The radio crackled and hissed out the country twang and I hummed along, tapping my fingers on the steering wheel of my truck. The sky opened up in front of me, the rain clouds peeling back to let some sun through the steely gray. Electric wires extended along the road, held by giant structures that looked like Jesus on the cross.
I stopped at the next house I came to and stamped my cigarette out in the gravel driveway. I sat in my car, door open for another moment looking out at the vast expanse; a fraction of the land that had once belonged to the Indians, a paltry bit compared to what the white man swindled out of them. What should they listen to me for?
I had a clipboard for my record sheet. I looked at the long list of “Not Interested” check marks, and wrote the number of the closest mile-marker down for the house I stopped at, which really wasn’t a house at all, more of a one-room shack with a small motor home next to it.
When I walked up to the house, the door had been left slightly ajar. A piece of a label from a pickle jar had been stuck on a protruding nail, and someone had scrawled “Come in” on it in thick pencil.
I pushed the door open the rest of the way. Inside, an older Indian man sat on a couch listening to the same country station on a radio that I had been listening to on my drive out here. Beer cans lay on the table in front of him.
“Hello, sir,” I began.
“You’re wondering if I’m interested in any alcoholism classes.”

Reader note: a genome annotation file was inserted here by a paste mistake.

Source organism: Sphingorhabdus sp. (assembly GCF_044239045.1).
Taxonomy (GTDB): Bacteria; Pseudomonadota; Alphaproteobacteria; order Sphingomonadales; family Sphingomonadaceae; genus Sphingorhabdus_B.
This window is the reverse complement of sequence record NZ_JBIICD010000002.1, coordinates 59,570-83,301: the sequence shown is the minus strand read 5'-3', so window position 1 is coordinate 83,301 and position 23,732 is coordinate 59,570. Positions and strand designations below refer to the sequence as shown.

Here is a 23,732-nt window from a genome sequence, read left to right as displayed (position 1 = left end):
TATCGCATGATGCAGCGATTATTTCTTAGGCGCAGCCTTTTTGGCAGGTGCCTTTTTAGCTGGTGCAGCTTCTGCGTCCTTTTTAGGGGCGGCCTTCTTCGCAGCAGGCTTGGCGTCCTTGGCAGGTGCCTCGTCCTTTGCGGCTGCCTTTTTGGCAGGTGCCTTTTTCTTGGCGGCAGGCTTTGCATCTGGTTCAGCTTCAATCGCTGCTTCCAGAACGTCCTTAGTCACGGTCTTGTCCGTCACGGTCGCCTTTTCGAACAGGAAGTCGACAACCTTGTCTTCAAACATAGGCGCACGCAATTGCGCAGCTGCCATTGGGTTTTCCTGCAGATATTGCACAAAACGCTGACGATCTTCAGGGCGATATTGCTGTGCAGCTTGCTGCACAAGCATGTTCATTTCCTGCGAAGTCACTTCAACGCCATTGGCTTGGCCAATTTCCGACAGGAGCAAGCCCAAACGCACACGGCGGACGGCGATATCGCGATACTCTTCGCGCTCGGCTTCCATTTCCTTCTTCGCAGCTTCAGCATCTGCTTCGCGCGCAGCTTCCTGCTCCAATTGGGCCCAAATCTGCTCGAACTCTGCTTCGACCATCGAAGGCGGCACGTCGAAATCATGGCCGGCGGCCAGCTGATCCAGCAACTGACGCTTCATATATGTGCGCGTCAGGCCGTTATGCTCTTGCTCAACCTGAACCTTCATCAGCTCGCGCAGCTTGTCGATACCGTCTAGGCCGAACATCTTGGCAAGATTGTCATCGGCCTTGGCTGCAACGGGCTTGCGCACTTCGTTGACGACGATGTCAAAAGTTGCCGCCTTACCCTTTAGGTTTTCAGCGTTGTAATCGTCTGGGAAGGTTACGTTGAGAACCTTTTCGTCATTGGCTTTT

“Yes, sir, I am.”
“I’m not interested in any classes.”
“Ok, sir, but if you’ll just let me explain…”
“I said I wasn’t interested,” he said, “Who sent you out here anyway?”
“No one sent me out here,” I said, “my church is starting classes and some of the youth leaders are helping out with spreading the word about it all.”
“So your church sent you out here?”
“Well, they told us to go to someplace in the community, and to not all go to the same place. I’m sure no one else would want to come out this far.”
The man chuckled. “How many people do you have signed up so far?”
“None so far,” I said.
“Aw, well, give me one of them fliers. I might come to see what you’ve all got going on.”
“There’s free dinner,” I said, “provided by us at the church. I’m one of the cooks in fact. Next week we’re having spaghetti.”
The man nodded. “Thanks,” he said.
It had started raining again, but I didn’t care. My hair was already wet from rain earlier. I walked to my truck and got in. I felt a ball of warmth in my gut as I checked “Interested” on my check-list. I thought about what the Bible said about serving our communities, and I tried to hold onto that warmth for as long as I could.
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Portland Fiction Project
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